Production designer Chris Seagers
Production company Apple TV+, Playtone and Amblin Television.
Colour visuals based on moments from the script
These colour shots are probably the way I love to work most. Colour and shapes make you feel what is happening without needing to be too 'real'. Early enough in the process that I don't have to get all the details correct. However I use 3d models of the B17s, Me109s and Focke-wulfs to get their shapes right. Not wasting my day trying to prove I can draw them!
B-17s engage the enemy. I like working in this more graphic style. Usually can only get away with it near the beginning of production.
MoftA had a wonderful script all the more jaw-dropping knowing that it was based on real events. Here the armada heading for the continent are met by rising squadrons of Me109s and FW190s . A mix of what it might look like and a diagram of the action.
Not sure you would have 'god ray's created in an aircraft rushing through the air but it's a good way of emphasising bullet holes.
Concept sketch to help the conversation about what the shot is about and a more finished visual to show what it might end up looking like.
Exploring the density of aircraft and the chaos framed by the B17 windows when the squadrons are attacked.
These are almost entirely compiled with 3d elements - mostly imported from third parties and models from the art department. If I need to I will build individual pieces based on historical references or P&Es if they are available. Skies are probably from hdri downloads and figures are architectural figures that I re-texture to wear military garb. In a historical film good 'design' is good reference. My job as a concept artist is to show what the sets being built in a location or on a sound stage, combined with vfx set extensions might look like. The artistry is mostly in the mood, composition and lighting. Scanned architectural figures are the best because they look very natural. Sometimes posed (as opposed to scanned) 3d figures can look like bad actors in a scene so I avoid them.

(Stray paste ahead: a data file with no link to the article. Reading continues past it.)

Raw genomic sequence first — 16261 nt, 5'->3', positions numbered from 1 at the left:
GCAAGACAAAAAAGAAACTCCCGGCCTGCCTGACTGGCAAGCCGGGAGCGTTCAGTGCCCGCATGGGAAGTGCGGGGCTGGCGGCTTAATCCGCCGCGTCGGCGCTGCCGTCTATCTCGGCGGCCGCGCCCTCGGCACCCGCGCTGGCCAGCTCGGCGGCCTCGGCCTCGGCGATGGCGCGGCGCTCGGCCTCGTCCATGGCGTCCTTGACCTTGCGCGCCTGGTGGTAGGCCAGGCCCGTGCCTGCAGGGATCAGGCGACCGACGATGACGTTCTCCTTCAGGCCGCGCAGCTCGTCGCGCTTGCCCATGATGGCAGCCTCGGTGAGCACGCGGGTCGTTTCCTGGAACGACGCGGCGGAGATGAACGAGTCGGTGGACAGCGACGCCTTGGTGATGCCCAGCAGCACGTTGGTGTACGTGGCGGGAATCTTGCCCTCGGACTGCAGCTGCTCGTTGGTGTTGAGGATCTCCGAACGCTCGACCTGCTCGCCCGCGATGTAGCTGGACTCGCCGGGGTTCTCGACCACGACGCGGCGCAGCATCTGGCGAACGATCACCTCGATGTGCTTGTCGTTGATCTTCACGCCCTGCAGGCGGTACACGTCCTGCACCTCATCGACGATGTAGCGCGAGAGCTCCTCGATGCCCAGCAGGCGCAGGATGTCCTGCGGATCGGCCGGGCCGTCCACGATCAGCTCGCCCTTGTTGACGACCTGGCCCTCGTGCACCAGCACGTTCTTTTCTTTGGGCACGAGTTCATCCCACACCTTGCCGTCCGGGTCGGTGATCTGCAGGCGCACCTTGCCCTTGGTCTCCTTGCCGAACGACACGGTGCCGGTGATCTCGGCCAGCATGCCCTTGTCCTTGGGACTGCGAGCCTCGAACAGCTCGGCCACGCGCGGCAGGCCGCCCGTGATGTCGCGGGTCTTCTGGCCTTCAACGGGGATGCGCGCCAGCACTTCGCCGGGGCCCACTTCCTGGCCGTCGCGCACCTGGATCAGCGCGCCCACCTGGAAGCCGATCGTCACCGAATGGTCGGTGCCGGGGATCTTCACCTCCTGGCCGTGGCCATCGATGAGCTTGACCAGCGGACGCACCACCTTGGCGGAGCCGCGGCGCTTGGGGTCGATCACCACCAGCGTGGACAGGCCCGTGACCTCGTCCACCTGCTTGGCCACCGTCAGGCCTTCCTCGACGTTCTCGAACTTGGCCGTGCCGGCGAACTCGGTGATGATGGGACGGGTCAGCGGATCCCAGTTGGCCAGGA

Location Visuals Aerials
I did a lot of these aerial shots. There was a huge effort made by Chris Seagers the production designer to get the details historically accurate. Number and direction of runways and hard stands as well as location of surrounding towns and farms. The base was enormous but life carried on as normal just beyond the perimeter. We also needed to show what the bases and POW camps would look like in winter, summer and so on. Mostly created combining satellite imagery, maps, historical aerial footage, 3d models from the art department and a library of ww2 3d elements that I gather from turbosquid, kitbash and other online 3d libraries. 'Painting' the image is about 2% of the effort right at the end. I don't need the visuals to look like paintings but they always need some work to take the CG artificial feel out.
I love doing quick black and white sketches to get a conversation going about the look of the film. I did a lot of these at the beginning of production including filling notebooks with quick little drawings to try and get the script to stay in my head (I am hopeless at remembering scripts).
The problem with sketches is that everybody from the producers to the director to the designer (Chris Seagers in this case) love them but very quickly ask for changes. ‘Can we raise the camera’ or ‘that B17 has the wrong insignia’ so it’s easier to move over to 3D when we start getting closer to production. I don’t like revising sketches-it kills them-all the energy is in the first blast, the first reaction to the story.
I would be very happy to hand the sketches over to a 3d artist or the VFX house to bring them to the next stage but I did that stage myself for MoftA.
At the bottom of the page are my notebook sketches. Too scrappy to be up top but might be of interest to some people who want to know about process. I work with a ballpoint pen so I can't erase - its about collecting information not about creating beautiful images. I have a pack of white sticky labels of various sizes which I use to 'erase' if I really mess up.
Art department supplied the set models and I supply the mood, lighting and distressing.
Set extensions and location revisions